Organisers of the Western & Southern Open in New York placed the event on hold overnight following Naomi Osaka’s stance over racism and police brutality in the United States, prompting a joint statement from the USTA, WTA and ATP.
Watching the continued genocide of Black people at the hand of police is honestly making me sick to my stomach. I'm exhausted of having a new hashtag pop up every few days and I'm extremely tired of having this same conversation over and over again. When will it ever be enough?" Naomi Osaka
The statement, headed ‘Pause of Play at the Western & Southern Open’ read: “As a sport, tennis is collectively taking a stance against racial inequality and social injustice that once again has been thrust to the forefront in the United States.
“The USTA, ATP Tour, and WTA have decided to recognise this moment in time by pausing tournament play at the Western & Southern Open on Thursday, August 27.
“Play will resume on Friday, August 28.”
Osaka took to Twitter after her 4-6 6-2 7-5 win over Anett Kontaveit to announce she was withdrawing from her semi-final against Elise Mertens on Thursday in protest at the ‘continued genocide of Black people at the hands of police’.
The former World No 1 and two-times Grand Slam champion added that she took this action was to draw attention to racism and police brutality.
Shortly afterwards, organisers suspended all matches at the tournament for one day and matches will resume on Friday.
“Watching the continued genocide of Black people at the hand of police is honestly making me sick to my stomach,” Osaka said.
“I’m exhausted of having a new hashtag pop up every few days and I’m extremely tired of having this same conversation over and over again.
“When will it ever be enough?”
The NBA also pulled their schedule following Milwaukee Bucks’ decision to boycott their playoff game, while matches in MLB have also been postponed following another night of protests after police shot a 29-year-old black man, Jacob Blake, on Sunday night, leaving him paralysed.
Protests over the shooting in Kenosha, Wisconsin, spread to a third night leading to the arrest of a 17-year old man on Tuesday night after two people were shot and killed.
Elsewhere, the Women’s NBA postponed its fixtures on Wednesday, while Major League Soccer also called off five matches.
Osaka, who was born in Japan to a Haitian father and a Japanese mother and moved to the US when she was 3, said that by withdrawing from her match she hoped to raise awareness about race issues in tennis.
“Before I am an athlete, I am a black woman,” she said. “And as a black woman I feel as though there are much more important matters at hand that need immediate attention, rather than watching me play tennis.
“I don’t expect anything drastic to happen with me not playing, but if I can get a conversation started in a majority white sport, I consider that a step in the right direction.”
The highest paid female athlete in sport, Osaka is one of the most marketable players in the women’s game and also an influential celebrity with a massive social media following.
Osaka’s quarter-final encounter with Kontaveit was not going to plan as the Estonian led 6-4, 2-0, and held a break point on the Japanese serve at 30-40.
Kontaveit, who is coached by Britain’s Nigel Sears, had taken full control of Osaka over those 12 games, using the fast hard courts to her advantage and hitting her returns deep and down the middle.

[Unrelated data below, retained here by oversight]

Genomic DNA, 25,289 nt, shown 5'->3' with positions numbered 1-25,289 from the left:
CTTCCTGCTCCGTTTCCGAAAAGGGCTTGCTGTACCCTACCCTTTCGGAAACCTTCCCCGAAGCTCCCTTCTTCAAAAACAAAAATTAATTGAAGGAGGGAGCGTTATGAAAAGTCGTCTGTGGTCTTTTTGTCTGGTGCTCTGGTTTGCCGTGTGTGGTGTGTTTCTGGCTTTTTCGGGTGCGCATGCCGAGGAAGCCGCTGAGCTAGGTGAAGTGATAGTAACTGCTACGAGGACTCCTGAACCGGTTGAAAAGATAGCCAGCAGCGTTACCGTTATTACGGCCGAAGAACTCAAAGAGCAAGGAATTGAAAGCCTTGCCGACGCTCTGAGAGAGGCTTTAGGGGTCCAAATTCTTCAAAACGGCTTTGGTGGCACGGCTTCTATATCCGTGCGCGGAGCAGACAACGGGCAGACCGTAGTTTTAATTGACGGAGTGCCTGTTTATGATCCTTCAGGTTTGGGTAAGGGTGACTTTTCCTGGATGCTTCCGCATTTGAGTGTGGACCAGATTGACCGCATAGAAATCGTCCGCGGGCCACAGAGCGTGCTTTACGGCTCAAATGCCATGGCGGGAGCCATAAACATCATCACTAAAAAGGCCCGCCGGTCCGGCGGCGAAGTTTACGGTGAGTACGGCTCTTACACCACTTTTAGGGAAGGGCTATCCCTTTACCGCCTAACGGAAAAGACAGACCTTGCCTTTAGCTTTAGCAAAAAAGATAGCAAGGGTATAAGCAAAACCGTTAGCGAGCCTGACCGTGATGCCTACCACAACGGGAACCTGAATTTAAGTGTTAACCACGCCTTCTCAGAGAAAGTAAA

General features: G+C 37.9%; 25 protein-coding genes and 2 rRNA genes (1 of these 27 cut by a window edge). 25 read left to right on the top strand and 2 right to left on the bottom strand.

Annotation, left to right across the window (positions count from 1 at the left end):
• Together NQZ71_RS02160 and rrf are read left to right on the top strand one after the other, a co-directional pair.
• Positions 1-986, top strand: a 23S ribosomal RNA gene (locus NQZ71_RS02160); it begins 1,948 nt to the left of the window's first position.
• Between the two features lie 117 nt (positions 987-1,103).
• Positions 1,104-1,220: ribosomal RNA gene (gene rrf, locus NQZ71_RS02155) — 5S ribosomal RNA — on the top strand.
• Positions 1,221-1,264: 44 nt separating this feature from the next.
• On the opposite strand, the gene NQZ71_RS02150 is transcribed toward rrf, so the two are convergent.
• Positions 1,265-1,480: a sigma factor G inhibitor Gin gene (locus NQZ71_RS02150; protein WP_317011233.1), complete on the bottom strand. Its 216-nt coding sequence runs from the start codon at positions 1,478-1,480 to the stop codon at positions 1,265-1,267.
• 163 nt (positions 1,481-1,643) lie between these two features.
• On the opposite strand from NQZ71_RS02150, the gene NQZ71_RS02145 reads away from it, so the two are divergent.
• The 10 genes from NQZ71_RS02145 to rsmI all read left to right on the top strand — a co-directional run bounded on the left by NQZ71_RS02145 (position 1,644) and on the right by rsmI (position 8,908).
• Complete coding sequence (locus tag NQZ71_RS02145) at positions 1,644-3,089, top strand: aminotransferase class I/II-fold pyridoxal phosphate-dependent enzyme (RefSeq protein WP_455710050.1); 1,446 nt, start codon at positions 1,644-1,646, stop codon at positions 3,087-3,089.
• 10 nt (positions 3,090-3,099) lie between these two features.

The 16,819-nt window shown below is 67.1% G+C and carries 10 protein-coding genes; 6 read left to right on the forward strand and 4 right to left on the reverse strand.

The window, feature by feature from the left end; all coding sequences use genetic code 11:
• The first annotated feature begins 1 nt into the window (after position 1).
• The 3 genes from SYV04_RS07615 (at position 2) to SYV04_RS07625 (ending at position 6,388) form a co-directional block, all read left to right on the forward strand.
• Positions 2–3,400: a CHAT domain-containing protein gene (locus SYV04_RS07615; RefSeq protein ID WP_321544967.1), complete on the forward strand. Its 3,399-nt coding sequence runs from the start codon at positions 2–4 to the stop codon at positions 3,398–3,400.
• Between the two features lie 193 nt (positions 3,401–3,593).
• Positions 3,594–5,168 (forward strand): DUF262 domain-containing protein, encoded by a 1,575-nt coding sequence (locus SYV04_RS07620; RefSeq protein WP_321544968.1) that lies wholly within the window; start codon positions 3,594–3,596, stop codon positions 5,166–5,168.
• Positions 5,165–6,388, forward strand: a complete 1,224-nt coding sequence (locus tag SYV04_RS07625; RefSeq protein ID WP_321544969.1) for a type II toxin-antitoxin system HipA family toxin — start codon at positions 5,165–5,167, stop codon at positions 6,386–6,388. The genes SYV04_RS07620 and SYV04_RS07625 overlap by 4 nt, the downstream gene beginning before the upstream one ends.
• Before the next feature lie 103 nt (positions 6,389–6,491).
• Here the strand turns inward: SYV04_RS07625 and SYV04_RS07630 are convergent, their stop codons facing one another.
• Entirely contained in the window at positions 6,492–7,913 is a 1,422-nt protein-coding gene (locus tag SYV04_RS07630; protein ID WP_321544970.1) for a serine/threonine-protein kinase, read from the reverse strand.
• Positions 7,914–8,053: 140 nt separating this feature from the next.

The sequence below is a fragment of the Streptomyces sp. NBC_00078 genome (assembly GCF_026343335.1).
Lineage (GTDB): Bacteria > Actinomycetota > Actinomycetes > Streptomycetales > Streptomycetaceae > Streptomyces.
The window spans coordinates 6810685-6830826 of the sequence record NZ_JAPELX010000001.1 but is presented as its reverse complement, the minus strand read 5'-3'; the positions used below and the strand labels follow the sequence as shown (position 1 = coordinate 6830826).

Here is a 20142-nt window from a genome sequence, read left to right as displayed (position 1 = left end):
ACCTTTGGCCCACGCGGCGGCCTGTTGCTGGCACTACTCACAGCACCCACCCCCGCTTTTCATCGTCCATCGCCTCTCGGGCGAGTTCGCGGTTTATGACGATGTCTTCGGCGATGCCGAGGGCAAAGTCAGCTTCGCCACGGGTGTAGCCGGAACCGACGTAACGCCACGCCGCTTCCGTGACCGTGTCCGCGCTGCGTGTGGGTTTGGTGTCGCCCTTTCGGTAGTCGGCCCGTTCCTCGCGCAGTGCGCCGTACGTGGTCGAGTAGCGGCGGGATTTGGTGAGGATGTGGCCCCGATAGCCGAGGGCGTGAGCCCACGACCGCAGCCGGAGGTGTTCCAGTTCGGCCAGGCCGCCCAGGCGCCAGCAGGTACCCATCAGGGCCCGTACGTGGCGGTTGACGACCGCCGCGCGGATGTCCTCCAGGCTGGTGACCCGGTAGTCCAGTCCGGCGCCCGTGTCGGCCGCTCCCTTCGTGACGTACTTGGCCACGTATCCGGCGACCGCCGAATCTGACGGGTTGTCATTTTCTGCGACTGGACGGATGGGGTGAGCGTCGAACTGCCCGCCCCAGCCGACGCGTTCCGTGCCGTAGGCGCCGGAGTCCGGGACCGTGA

She served down the T, out wide, and into the body with accuracy and variety and threw up slow, high balls followed by hard-hit shots into the corners, and did not let Osaka get in the first strike in rallies.
Osaka was staring down the barrel after coming onto court somewhat flat and listless but she perked herself up, deciding that with nothing to lose, and cracked an ace down the T to save break point.
She then struck her best crosscourt backhand of the day on the next point, and held.
It was enough to give the No 4 seed the momentum she needed and she started to prevail in the long rallies, winning the next 9 games to lead 4-6 6-2, 3-0.
“I was still saying a lot of bad things to myself,” she admitted later.
Leading 4-2 in the third set she delivered a strong wide serve and was moving toward the finish with a swing volley, which she shanked it into the net, and the wind went out of her sails as she was broken on a backhand unforced error,.
Kontaveit saved a break point to level at 4-4, and Osaka let out a shriek of frustration.
Both were hitting hard and deep, playing with resolve as Osaka smacked a backhand winner to hold for 5-4.
Kontaveit then held from 0-30 down for 5-5, and Osaka threw down a love hold for 6-5.
In the final game, Osaka came back from 40-15 down, hit 2 forehand winners, and won it on her second match point, 4-6 6-2 7-5 after an hour and 52 minutes.
“I just gave myself a lot of excuses,” Osaka said later. “Then I became very down on myself whenever I would miss balls that I thought I shouldn’t miss, but then I’m not putting in the effort to correct myself.
“So that was the direction I was heading in the first set and, like, the beginning of the second set.
“And then, just to correct myself, I just began thinking of all my regrets, and I have never regretted a match where I have tried my best and lost.”
Up next for Osaka is the No.14 seed Mertens who awaits in the semi-finals after the Belgian eased past American qualifier Jessica Pegula, 6-1 6-3, earlier in the day.
Mertens is tied with Osaka in their head-to-head record at a win apiece, with the Japanese claiming the victory in their most recent encounter last year in Osaka, Japan.
Meanwhile, matches are on pause on Thursday.